How to break the vicious circle? I reckon, like punk, if smaller things are to succeed (and I'm aware that "success" in this context is a problematic term) - or at least achieve recognition, a reputation, and at least some footnotes in theatre history, they need their own journalists working away with acuity and enthusiasm, and gradually penetrating the mainstream later in life (cf. well, Parsons and Burchill for a start) and essentially writing the second, official drafts of history as well as the first.

Andrew, like sport, I'm mildly wary of awards. I think I like theatre partly because in general I, absurdly, I know, don't view it as a competitive event. Also - if you can find me a show that a panel containing the Whingers and Chris Goode could agree on, then I'll buy you a pint.

alexf said...

christ, if a new Burchill and Parsons is the price we have to pay for having the avant-garde break into the mainstream then frankly, i'm happy for all the theatre companies i like to remain in the shadows.

Ian Shuttleworth said...

Andrew H, yes,agreed, I was trying not to seem more tendentious than I meant to be, which was hardly at all - that was more one of my council-of-despair posts than one of my this-is-the-way-it-is-AND-IT'S-RIGHT posts :-)

What punk did in the short to medium term was provide the majors with some new emperor's clothes that they could prance about in for longer. It might be argued that, e.g., the business with te latest Radiohead album wouldn;t have come about without the DIY/demystification ethos of punk, but I tend to think it's more a function of available technology than of driving ethos.

There's also the fact that the Evening Standard is really feeling the pinch of the freesheets now, so is keener than ever to exploit whatever edge it can find. (The fact that two of the three freesheets are owned by Associated Newspapers or Daily Mail & General Trust, and that one of them is a rehash of the Standard itself, doesn't seem to have elicited any joined-up thinking in Northcliffe House.)

Andrew F., I like that idea, but the thing is that to get attention the awards need to be more than an accolade in name only: you need actual artefacts (which may be simply home-produced certificates like Blanche Marvin's Empty Space Awards, though those come with dosh attached) and an actual ceremony... in short, you need a budget. Plus a publicist. And tempting though it might be, Theatre Record doesn't have the cash to spare, never mind possible conflict of interest :-)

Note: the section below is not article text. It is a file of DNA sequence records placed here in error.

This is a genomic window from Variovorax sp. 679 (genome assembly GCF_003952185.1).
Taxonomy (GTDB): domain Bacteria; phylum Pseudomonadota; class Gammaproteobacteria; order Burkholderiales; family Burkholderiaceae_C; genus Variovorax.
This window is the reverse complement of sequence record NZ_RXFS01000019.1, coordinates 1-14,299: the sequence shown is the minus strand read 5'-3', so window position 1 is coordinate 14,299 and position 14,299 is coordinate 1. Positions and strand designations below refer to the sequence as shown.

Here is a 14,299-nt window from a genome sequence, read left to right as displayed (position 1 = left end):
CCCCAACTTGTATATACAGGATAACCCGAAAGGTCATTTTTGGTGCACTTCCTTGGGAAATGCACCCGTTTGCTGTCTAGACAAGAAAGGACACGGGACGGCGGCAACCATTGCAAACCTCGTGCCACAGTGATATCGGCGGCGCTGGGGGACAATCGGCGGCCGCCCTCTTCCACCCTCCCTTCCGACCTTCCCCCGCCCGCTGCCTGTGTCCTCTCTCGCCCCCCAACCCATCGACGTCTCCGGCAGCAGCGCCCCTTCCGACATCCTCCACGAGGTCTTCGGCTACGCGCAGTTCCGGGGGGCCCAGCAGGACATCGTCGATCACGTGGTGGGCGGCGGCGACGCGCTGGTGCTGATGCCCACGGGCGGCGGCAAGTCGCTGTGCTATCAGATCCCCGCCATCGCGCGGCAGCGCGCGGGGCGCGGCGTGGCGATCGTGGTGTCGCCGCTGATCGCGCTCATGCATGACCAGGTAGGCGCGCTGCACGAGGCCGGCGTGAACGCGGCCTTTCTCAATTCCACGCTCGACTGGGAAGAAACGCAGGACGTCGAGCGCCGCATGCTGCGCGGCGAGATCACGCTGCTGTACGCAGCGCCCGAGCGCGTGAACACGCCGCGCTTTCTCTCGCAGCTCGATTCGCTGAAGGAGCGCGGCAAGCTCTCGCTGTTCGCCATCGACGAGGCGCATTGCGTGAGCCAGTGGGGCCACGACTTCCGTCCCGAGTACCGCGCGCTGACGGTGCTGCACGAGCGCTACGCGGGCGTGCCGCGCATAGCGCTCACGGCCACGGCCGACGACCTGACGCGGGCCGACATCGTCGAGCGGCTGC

But you might start investigating now with a view to a first set of gongs in late 2008/early '09...

Andrew Field said...

Point taken re: competitiveness and the joy of the plural, multifarious nature of theatre, but you'd look lovely in a nice new frock.

Also what I think awards do that is more significant than the winners and the losers is set up an orthodoxy for what is considered 'good' or 'succesful' theatre - in which circumstances it truly is being allowed to take part that counts.

The advantage of awards is that they are have slightly thicker veneer of, if not objectivity, then certainly consensus - after all, despite your naming of the judges most people are unlikely to know who they are or, indeed, what they were fighting for. Instead, like the Fringe Firsts, they seem to be have bestowed from upon high as some undoubtedle, agenda-free mark of quality.

The point of an alternative awards would not be to decide what was really the best show of the year, but instead to at least present some kind of counter-narrative to that of the first stringers at the Evening Standard.

I'm sure Chris would be ga-ga for Hairspray.

Ian Shuttleworth said...

I think mine is the only review of "Hairspray" so far to take serious issue with one aspect of its writing. Though I'd defy anyone's heart not to melt during Michael Ball and Mel Smith's duet, seriously.

Yes, authority through consensus is weightier than authority simply through declaration, but it needs to be a kind of authoritative consensus, if you see what I mean. I emphasise here that I'm just describing, not necessarily condoning: but compare the kind of status given to awards decided by panels of the great & good with those voted for by the public. Even more, in theatre, compare the actual results. As far as I can see, the popular-vote ones are far safer in their verdicts, and go by media profile more than comparative quality: more people have seen the bigger-name, bigger-coverage shows, more fans around to vote for their idols, and so it goes.

That's why I say that awards need a publicist, not just to get them a profile in the first place, but to locate where that profile sits. Luckily, of course, the Standard awards have a publicist in the form of, er, the Standard.